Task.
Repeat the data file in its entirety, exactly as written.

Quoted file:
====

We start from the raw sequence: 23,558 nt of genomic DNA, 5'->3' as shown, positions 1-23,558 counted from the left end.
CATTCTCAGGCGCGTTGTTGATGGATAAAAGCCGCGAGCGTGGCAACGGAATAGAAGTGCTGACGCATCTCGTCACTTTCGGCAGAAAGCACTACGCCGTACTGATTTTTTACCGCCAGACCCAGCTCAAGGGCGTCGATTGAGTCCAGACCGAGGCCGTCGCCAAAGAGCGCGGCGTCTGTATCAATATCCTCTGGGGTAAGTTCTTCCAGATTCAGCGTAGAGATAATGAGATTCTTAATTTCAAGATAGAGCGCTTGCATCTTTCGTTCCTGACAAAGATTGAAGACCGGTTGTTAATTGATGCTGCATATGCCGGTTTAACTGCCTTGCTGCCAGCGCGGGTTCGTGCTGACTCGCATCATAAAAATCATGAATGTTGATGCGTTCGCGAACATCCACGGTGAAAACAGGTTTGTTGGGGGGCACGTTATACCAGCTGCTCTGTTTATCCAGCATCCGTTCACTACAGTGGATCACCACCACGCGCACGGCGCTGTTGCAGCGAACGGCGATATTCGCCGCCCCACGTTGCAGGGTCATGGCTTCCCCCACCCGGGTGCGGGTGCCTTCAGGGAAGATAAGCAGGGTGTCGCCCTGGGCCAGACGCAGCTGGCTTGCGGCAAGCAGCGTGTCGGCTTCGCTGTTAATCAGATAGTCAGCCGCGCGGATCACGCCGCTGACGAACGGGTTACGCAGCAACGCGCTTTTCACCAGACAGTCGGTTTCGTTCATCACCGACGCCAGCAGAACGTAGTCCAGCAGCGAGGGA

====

We start from the raw sequence: 23,558 nt of genomic DNA, 5'->3' as shown, positions 1-23,558 counted from the left end.
CATTCTCAGGCGCGTTGTTGATGGATAAAAGCCGCGAGCGTGGCAACGGAATAGAAGTGCTGACGCATCTCGTCACTTTCGGCAGAAAGCACTACGCCGTACTGATTTTTTACCGCCAGACCCAGCTCAAGGGCGTCGATTGAGTCCAGACCGAGGCCGTCGCCAAAGAGCGCGGCGTCTGTATCAATATCCTCTGGGGTAAGTTCTTCCAGATTCAGCGTAGAGATAATGAGATTCTTAATTTCAAGATAGAGCGCTTGCATCTTTCGTTCCTGACAAAGATTGAAGACCGGTTGTTAATTGATGCTGCATATGCCGGTTTAACTGCCTTGCTGCCAGCGCGGGTTCGTGCTGACTCGCATCATAAAAATCATGAATGTTGATGCGTTCGCGAACATCCACGGTGAAAACAGGTTTGTTGGGGGGCACGTTATACCAGCTGCTCTGTTTATCCAGCATCCGTTCACTACAGTGGATCACCACCACGCGCACGGCGCTGTTGCAGCGAACGGCGATATTCGCCGCCCCACGTTGCAGGGTCATGGCTTCCCCCACCCGGGTGCGGGTGCCTTCAGGGAAGATAAGCAGGGTGTCGCCCTGGGCCAGACGCAGCTGGCTTGCGGCAAGCAGCGTGTCGGCTTCGCTGTTAATCAGATAGTCAGCCGCGCGGATCACGCCGCTGACGAACGGGTTACGCAGCAACGCGCTTTTCACCAGACAGTCGGTTTCGTTCATCACCGACGCCAGCAGAACGTAGTCCAGCAGCGAGGGA